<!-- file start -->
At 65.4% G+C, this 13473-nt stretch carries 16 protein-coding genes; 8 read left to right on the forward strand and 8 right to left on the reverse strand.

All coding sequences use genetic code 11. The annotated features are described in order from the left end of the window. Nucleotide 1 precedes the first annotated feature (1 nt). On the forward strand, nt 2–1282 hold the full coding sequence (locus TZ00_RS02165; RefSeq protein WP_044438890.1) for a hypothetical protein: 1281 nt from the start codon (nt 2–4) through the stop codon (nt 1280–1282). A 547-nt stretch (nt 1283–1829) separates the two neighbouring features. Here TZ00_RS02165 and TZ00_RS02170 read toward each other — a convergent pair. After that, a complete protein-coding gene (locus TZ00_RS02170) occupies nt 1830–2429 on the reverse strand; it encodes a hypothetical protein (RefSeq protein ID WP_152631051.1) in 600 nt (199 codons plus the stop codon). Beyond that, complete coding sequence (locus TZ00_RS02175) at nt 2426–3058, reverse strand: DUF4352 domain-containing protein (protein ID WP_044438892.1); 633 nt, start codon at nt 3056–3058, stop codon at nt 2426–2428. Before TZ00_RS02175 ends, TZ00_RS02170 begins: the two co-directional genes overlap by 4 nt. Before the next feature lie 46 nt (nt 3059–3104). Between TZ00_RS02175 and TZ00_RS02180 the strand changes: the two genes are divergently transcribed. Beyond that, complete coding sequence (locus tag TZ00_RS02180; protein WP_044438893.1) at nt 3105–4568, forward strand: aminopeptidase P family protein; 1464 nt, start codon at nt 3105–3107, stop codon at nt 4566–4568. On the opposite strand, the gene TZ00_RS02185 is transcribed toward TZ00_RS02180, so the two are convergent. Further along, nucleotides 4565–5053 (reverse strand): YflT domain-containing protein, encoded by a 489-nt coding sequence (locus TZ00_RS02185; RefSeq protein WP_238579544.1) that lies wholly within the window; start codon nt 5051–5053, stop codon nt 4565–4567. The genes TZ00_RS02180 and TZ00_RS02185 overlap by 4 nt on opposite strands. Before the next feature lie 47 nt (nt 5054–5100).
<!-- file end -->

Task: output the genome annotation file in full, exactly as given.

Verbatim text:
At 65.4% G+C, this 13473-nt stretch carries 16 protein-coding genes; 8 read left to right on the forward strand and 8 right to left on the reverse strand.

All coding sequences use genetic code 11. The annotated features are described in order from the left end of the window. Nucleotide 1 precedes the first annotated feature (1 nt). On the forward strand, nt 2–1282 hold the full coding sequence (locus TZ00_RS02165; RefSeq protein WP_044438890.1) for a hypothetical protein: 1281 nt from the start codon (nt 2–4) through the stop codon (nt 1280–1282). A 547-nt stretch (nt 1283–1829) separates the two neighbouring features. Here TZ00_RS02165 and TZ00_RS02170 read toward each other — a convergent pair. After that, a complete protein-coding gene (locus TZ00_RS02170) occupies nt 1830–2429 on the reverse strand; it encodes a hypothetical protein (RefSeq protein ID WP_152631051.1) in 600 nt (199 codons plus the stop codon). Beyond that, complete coding sequence (locus TZ00_RS02175) at nt 2426–3058, reverse strand: DUF4352 domain-containing protein (protein ID WP_044438892.1); 633 nt, start codon at nt 3056–3058, stop codon at nt 2426–2428. Before TZ00_RS02175 ends, TZ00_RS02170 begins: the two co-directional genes overlap by 4 nt. Before the next feature lie 46 nt (nt 3059–3104). Between TZ00_RS02175 and TZ00_RS02180 the strand changes: the two genes are divergently transcribed. Beyond that, complete coding sequence (locus tag TZ00_RS02180; protein WP_044438893.1) at nt 3105–4568, forward strand: aminopeptidase P family protein; 1464 nt, start codon at nt 3105–3107, stop codon at nt 4566–4568. On the opposite strand, the gene TZ00_RS02185 is transcribed toward TZ00_RS02180, so the two are convergent. Further along, nucleotides 4565–5053 (reverse strand): YflT domain-containing protein, encoded by a 489-nt coding sequence (locus TZ00_RS02185; RefSeq protein WP_238579544.1) that lies wholly within the window; start codon nt 5051–5053, stop codon nt 4565–4567. The genes TZ00_RS02180 and TZ00_RS02185 overlap by 4 nt on opposite strands. Before the next feature lie 47 nt (nt 5054–5100).